There was a time when the North Sea was the most important oil region on Earth.
This was during the oil crisis, in 1973, when OPEC shut down oil production and sent the oil price flying.
Back then the North Sea was one of the only sources of oil that wasn’t controlled by OPEC. At one point it was producing 5% of world supply – roughly equivalent to Iraq.
North Sea oil was literally keeping the UK economy going.
In its day North Sea oil was a bit like fracking is today: A new supply of oil, enabled by new technology, which helped break the OPEC cartel.
Supermajors like Shell and BP invested billions in the North Sea. They laid undersea pipes, built rigs, and employed nearly a million workers.
But oil fields don’t last forever, even monsters like the North Sea. They follow a cycle: After big investment, the field produces handsomely for a few years and then production starts to taper off.
The following chart shows what I mean. It shows the cash flows associated with a typical oil asset: negative at first, then massively positive, then tapering off, and then finally negative again when the asset has to be decommissioned.
Today, the North Sea is getting the tail of this distribution. It’s days of peak production are passed. The only question now is, how much more does it have to give.
Supermajor oil companies are the right organisations to handle the middle part of that graph. Supermajors like Shell have the resources to build out infrastructure, and generate maximum profits from the good years.
But supermajors aren’t necessarily the best organisations to handle the right hand side of the graph. The advantage of giant oil companies is their access to capital and huge economies of scale. But when you get to the right side of the graph, and production is tailing off, access to capital and huge economies of scale aren’t super helpful.
When it gets to that phase, the “dwindling” phase, supermajors start to look elsewhere. They’ll prefer to send their money, equipment and manpower somewhere else where production is going hammer and tongs. And they’ll start to look at offloading the asset to someone else.
That “someone else” will be a smaller company, with fewer economies of scale but also lower costs. These companies will be optimised to get the most out of the last few years’ production on a field. A field that’s past its best can still produce a lot of oil – more than enough to transform prospects for a small cap oil business…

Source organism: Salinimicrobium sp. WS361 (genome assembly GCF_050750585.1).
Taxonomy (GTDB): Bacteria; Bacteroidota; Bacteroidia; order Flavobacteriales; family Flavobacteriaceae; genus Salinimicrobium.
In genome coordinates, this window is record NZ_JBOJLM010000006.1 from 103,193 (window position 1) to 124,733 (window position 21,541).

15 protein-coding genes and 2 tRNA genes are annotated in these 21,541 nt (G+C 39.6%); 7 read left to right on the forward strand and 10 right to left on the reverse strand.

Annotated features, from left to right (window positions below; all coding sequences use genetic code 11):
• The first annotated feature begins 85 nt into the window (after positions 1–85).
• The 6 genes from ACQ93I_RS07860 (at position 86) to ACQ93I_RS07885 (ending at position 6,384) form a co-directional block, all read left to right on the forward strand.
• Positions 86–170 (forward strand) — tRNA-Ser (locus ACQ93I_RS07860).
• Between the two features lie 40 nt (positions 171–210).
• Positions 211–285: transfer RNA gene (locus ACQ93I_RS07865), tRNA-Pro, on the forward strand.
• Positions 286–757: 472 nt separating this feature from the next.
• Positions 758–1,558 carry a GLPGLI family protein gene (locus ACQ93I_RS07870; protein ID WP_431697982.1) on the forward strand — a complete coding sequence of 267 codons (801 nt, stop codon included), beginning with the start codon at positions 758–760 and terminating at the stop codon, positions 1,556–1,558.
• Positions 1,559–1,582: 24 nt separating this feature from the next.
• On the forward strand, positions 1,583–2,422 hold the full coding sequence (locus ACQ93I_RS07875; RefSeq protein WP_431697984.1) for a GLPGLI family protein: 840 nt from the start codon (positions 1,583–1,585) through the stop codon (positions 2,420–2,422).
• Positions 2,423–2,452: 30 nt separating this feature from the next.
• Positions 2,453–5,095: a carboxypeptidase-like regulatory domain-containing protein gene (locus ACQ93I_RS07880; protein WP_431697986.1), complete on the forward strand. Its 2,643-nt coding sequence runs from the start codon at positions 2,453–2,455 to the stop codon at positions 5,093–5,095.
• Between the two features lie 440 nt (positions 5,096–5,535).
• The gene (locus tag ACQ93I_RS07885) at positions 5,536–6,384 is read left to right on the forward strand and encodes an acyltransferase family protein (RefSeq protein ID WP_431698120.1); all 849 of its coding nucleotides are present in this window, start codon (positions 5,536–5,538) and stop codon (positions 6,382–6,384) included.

And that’s exactly where we are in the North Sea today. Smaller companies – some of them listed on Aim, some of them backed by private equity money – are swarming all over the North Sea looking for opportunities.
There are a lot of wells. Some supermajors, like Shell, have expressly stated they want to sell their assets. Other supermajors can’t be long following.
For an asset to be worth a supermajor’s time, it’d need to be producing in or around 10,00 barrels per day. But in the North Sea, according to Arden Partners, there are currently 541 assets producing 5,000 barrels per day or less. Oil production in the region is just a third of its 2.9 million barrel-a-day peak almost 20 years ago.
So the supermajors want to sell. And there’s still a good ten years’ production left. That’s an opportunity for deal-making small oil companies. They can build up a portfolio of smaller assets (something which takes quite a lot of work), generate economies of scale, and then perhaps get sold on again.
The best example of this in action is a tiny Aim-listed oil company called Serica. At the end of last year, Serica landed the right to three assets from BP. Within two months its share price had shot up 230%.
So where’s the next Serica to be found? Well I’ve been scouting ten Aim-listed oil plays which are looking to get in on this trend. They’re sniffing around for the right asset at the right price.
What am I looking for?
The structure of the deal is key. If you go back to my first graph, you’ll see how expensive the final decommissioning phase can be. The right deal for these oil assets needs to limit exposure to this. And that’s what Serica did well – it came to an arrangement with BP where it’d share some of the cash flows in exchange for a share of liability for decommissioning, and a cap on Serica’s total liability in the decommissioning phase.
I explored this in more detail in a recent issue of Microcap Millionaires and I published my first investment recommendation around the theme.
It likely won’t be the last, so if this area of investment interests you, click here to find out how to join Microcap Millionaires today.